People of the tents

Jewish existence as a reminder of spiritually and decency.

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Rabbi Berel Wein,

Rabbi Berel Wein
Rabbi Berel Wein
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Our father Yaakov now embarks on a long, tortuous journey that represents the story of his life. In recounting his story before Pharaoh, when he descended to live in Egypt, he was brutally frank in assessing his life: “My years compared to those of my ancestors have been few, and they have not been good ones.” 

From the onset, he swims in a sea of troubles. He is robbed by his nephew, deceived by his father-in-law in every possible facet of their relationship, always the outsider, and a permanent stranger in a strange land. His lifetime has become, in rabbinic thought and in historical reality, the template for Jewish existence in exile among the nations and countries of the world. 

Yet Yaakov embarks on this perilously dangerous journey with high hopes and a secure spirit. As he has dreamed, he has been promised by the God of Israel that he would never be forsaken by Heaven. He will remember this dream and its promise throughout the tumultuous events of his lifetime.  Even in his moments of greatest despair, he will be comforted by the Heavenly commitment that guarantees his success and survival. 

This belief, that Heaven would never fully abandon him, becomes the defining feature of his life and activities. In this he has set the matrix for all the succeeding generations of the Jewish people. In all of our struggles, we believe that somehow God will eventually raise us and deliver us from oppression and cruelty. And so it has been.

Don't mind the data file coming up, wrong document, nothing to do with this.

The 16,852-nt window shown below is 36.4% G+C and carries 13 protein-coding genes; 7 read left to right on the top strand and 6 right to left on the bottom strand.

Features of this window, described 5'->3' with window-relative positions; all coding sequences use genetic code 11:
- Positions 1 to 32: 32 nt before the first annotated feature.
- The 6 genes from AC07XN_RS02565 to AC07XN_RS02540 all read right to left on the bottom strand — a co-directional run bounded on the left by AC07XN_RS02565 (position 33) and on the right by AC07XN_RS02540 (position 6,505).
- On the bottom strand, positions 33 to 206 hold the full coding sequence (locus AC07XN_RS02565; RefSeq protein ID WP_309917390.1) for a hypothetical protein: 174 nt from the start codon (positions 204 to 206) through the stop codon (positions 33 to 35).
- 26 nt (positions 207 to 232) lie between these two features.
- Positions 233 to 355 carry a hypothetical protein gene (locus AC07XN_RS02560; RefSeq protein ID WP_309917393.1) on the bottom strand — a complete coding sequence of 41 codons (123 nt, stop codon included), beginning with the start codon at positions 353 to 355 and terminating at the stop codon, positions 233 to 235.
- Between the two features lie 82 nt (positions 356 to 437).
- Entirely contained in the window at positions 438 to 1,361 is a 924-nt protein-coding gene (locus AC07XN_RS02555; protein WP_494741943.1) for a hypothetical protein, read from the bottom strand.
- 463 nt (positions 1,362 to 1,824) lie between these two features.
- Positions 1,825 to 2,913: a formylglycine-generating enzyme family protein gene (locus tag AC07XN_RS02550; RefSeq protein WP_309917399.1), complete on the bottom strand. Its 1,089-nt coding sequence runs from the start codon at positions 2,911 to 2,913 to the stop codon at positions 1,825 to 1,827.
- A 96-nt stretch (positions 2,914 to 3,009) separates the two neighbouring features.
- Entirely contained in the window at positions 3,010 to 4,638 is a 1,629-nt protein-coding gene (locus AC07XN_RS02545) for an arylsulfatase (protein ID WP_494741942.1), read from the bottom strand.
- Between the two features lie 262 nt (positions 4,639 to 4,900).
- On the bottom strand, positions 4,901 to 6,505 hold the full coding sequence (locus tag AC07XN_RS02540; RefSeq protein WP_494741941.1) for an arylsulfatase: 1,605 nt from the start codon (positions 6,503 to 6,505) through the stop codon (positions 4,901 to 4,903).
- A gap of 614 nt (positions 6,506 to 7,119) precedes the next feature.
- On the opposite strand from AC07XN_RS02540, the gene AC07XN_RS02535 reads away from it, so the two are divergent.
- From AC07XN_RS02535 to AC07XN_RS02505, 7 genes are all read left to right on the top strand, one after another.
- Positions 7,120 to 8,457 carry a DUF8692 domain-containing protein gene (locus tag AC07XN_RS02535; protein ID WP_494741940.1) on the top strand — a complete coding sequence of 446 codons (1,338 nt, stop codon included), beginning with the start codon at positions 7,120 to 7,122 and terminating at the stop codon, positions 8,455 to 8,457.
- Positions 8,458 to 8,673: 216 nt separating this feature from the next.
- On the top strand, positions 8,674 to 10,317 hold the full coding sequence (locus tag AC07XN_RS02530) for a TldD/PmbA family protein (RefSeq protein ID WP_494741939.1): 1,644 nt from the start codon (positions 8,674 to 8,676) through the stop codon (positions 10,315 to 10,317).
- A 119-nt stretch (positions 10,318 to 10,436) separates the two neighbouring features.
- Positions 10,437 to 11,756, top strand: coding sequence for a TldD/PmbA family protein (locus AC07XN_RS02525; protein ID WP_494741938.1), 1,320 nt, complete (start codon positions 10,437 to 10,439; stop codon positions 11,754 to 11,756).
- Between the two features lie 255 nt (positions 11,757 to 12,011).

The fundamental difference between Yaakov and Eisav is revealed to us at the beginning of their life stories. Eisav is a man of the fields, out in the world, hail and hearty. The private Eisav, the child who is protective of his father, who yearns for spiritual blessings and for generational continuity is overshadowed by the public Eisav who is physically powerful, aggressive and impulsive, hedonistic and given to violence and cruelty towards others. All of this is included in being a man of the fields, one who is influenced and immediately reacts to every passing wind that blows. 

Yaakov is also physically powerful and is even capable of struggling successfully with angels and humans. He is financially successful against daunting odds and is, in essence, a person of the tents, of study halls and the pursuit of knowledge, and of gratitude towards God and other human beings.  His private persona overshadows his public life; his innate modesty tempers his assessments of his very accomplishments. 

In this also we find the Jewish experience throughout the centuries. Though we are fully capable of being people of the fields, as Israel has taught the world over the past decides, we are still basically people of the tents struggling for decency and spirituality in a very decadent and dangerous, Eisav-driven world. Our lot in life is to succeed in this struggle.






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